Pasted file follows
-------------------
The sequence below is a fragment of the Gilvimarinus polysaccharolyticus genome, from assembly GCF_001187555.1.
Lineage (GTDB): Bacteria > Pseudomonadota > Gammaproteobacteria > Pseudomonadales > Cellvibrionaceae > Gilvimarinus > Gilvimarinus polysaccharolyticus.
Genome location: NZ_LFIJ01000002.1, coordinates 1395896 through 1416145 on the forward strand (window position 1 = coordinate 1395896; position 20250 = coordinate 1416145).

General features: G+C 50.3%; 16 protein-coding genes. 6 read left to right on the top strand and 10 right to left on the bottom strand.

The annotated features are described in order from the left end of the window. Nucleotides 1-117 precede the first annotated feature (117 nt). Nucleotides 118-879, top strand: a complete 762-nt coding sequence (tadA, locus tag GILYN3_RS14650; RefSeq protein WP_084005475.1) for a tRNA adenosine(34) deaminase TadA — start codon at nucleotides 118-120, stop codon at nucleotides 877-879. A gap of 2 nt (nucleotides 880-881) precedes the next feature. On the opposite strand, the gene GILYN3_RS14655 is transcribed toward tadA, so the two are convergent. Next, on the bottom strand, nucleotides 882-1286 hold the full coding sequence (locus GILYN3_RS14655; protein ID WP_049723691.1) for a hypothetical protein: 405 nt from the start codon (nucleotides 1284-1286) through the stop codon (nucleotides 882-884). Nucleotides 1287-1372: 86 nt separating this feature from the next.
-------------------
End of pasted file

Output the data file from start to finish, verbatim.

The sequence below is a fragment of the Gilvimarinus polysaccharolyticus genome, from assembly GCF_001187555.1.
Lineage (GTDB): Bacteria > Pseudomonadota > Gammaproteobacteria > Pseudomonadales > Cellvibrionaceae > Gilvimarinus > Gilvimarinus polysaccharolyticus.
Genome location: NZ_LFIJ01000002.1, coordinates 1395896 through 1416145 on the forward strand (window position 1 = coordinate 1395896; position 20250 = coordinate 1416145).

General features: G+C 50.3%; 16 protein-coding genes. 6 read left to right on the top strand and 10 right to left on the bottom strand.

The annotated features are described in order from the left end of the window. Nucleotides 1-117 precede the first annotated feature (117 nt). Nucleotides 118-879, top strand: a complete 762-nt coding sequence (tadA, locus tag GILYN3_RS14650; RefSeq protein WP_084005475.1) for a tRNA adenosine(34) deaminase TadA — start codon at nucleotides 118-120, stop codon at nucleotides 877-879. A gap of 2 nt (nucleotides 880-881) precedes the next feature. On the opposite strand, the gene GILYN3_RS14655 is transcribed toward tadA, so the two are convergent. Next, on the bottom strand, nucleotides 882-1286 hold the full coding sequence (locus GILYN3_RS14655; protein ID WP_049723691.1) for a hypothetical protein: 405 nt from the start codon (nucleotides 1284-1286) through the stop codon (nucleotides 882-884). Nucleotides 1287-1372: 86 nt separating this feature from the next.